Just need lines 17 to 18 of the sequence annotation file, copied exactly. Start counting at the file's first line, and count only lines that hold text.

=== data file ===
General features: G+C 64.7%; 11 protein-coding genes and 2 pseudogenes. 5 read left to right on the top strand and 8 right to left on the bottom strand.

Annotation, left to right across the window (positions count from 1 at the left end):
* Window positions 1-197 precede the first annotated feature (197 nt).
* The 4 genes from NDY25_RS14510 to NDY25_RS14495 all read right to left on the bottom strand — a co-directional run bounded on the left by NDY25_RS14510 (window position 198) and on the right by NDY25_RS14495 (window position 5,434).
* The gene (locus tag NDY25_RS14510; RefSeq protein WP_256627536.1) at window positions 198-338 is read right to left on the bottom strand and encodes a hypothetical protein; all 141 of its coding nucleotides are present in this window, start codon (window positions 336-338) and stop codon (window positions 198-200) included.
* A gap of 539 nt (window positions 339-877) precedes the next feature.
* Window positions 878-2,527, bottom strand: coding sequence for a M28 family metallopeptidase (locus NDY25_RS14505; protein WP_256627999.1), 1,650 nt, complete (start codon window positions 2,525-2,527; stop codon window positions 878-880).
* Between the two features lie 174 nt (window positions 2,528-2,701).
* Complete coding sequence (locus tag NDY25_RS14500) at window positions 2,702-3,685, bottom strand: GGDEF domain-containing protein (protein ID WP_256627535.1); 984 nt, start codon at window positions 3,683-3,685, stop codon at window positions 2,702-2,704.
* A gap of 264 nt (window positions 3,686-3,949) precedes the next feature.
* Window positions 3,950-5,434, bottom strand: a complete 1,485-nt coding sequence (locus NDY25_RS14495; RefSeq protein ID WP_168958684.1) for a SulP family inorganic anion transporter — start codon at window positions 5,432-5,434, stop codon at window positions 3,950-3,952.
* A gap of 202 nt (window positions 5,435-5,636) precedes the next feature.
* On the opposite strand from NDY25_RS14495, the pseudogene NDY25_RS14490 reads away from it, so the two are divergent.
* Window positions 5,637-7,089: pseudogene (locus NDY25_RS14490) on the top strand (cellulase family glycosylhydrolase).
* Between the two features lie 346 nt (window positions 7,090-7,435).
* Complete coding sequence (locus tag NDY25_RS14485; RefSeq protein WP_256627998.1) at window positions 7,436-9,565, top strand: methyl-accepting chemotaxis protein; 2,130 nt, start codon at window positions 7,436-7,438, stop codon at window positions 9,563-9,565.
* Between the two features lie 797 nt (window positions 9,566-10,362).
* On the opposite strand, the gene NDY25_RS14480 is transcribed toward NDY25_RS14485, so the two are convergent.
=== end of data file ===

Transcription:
* Between the two features lie 797 nt (window positions 9,566-10,362).
* On the opposite strand, the gene NDY25_RS14480 is transcribed toward NDY25_RS14485, so the two are convergent.